Results for - Winter Holiday Pet Hazards
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(Source: petmd.com) Winter holidays are a wonderful time to enjoy family and friends. But with all the extra hustle and bustle you may forget to abide by the same pet-proofing measures you follow the rest of the year. If you know about other dangerous things pets can eat during the holidays, please let us know about them in the comments below. Thanks.
1. As tasty as chocolate can be for us, it can be plenty dangerous for our pets. Worse yet, there are many seemingly innocuous forms of chocolate pets can get into during the holidays — chocolate coins, baking chocolate morsels, even chocolate-covered espresso beans and macadamia nuts can dispense an unhealthy dose of methylxanthines to pets. Cats, it's important to note, can also be adversely affected if they ingest chocolate. Most cats have no interest in it. In fact, over 90 percent of chocolate toxicity calls to the Pet Poison Helpline are for dogs. Were you aware about these facts?
2. Now it's highly unlikely any of your household guests would dare to give Fido or Fluffy a sip of their alcoholic drink, but they may not think twice about a piece of rum cake. Pets may also inadvertently become poisoned if they eat any unbaked bread dough. Once ingested, the stomach acts as an artificial oven that basically metabolizes the yeast from the unbaked dough into ethanol and carbon dioxide. This can then cause the animal to bloat from the excess carbon dioxide and suffer from alcohol poisoning from the ethanol. Did you know that alcohol and unbaked bread dough could be lethal for dogs?
3. Grapes and raisins are other common hazards for pets during the holidays. It may sound unusual, but any candied raisins found in fruit cake or grapes found on appetizer platters could spell bad news for your pet. The other reason we get a lot of grape and raisin poison calls, is because holidays are a time when family and friends visit — and they are sometimes unaware that grapes and raisins are poisonous to dogs and cats. Do you make sure to let everyone know that these items are quite dangerous for pets?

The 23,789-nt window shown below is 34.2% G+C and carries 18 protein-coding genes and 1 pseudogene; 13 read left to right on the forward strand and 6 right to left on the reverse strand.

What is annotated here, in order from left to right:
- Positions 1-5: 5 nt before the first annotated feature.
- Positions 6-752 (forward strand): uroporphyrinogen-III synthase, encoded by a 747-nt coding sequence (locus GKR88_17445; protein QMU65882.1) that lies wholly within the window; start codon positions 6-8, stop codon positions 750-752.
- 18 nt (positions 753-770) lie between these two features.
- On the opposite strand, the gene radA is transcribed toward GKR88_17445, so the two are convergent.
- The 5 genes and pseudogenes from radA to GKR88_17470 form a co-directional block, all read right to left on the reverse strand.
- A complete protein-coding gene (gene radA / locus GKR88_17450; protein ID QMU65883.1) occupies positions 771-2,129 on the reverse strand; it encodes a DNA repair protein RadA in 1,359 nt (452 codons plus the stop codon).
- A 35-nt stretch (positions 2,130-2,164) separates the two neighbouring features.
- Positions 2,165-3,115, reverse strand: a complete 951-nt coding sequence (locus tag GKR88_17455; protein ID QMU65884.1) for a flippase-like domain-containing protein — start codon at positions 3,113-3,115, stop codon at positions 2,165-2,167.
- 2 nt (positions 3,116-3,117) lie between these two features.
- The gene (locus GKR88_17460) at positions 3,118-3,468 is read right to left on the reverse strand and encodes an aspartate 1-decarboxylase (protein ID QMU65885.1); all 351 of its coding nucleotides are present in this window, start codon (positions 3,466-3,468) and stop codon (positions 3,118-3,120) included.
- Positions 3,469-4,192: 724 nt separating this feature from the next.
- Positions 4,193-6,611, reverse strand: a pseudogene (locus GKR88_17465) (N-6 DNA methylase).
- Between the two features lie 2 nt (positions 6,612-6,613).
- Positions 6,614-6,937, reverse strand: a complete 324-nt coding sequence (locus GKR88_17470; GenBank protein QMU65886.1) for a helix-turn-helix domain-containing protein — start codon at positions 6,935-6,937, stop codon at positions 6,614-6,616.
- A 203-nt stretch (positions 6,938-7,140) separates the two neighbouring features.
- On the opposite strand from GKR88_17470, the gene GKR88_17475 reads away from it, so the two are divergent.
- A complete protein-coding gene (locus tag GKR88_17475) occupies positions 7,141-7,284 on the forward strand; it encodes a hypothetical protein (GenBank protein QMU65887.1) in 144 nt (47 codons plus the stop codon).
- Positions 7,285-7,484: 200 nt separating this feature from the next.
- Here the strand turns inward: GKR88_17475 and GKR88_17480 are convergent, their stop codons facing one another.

4. It may sound like some exotic instrument, but xylitol is just a sugar substitute found in some sugar-free candies, gum and recipes. When ingested by pets, xylitol may cause vomiting, loss of coordination, seizures, and in severe cases, liver failure. Don't let your sweet tooth accidentally become hazardous to your pet's health. Do you share human food with your pets?
5. Winter holidays wouldn't be the same without mistletoe and holly. Unfortunately, these are also two of the more toxic holiday plants to pets, causing severe gastrointestinal disorders, breathing difficulty, even heart failure in extreme cases. The dangers of poinsettias, on the other hand, are overhyped. Of course, while they are not safe for your pet, often the worse that happens to a dog or cat that ingests a small portion of the poinsettia is a bit of mild indigestion. For a more extensive list of harmful plants, read this article in PetsMD "Dangerous Winter Holiday Plants for Pets." Before introducing new plants to your home, or giving them away as a gift, do you check if they are safe for pets?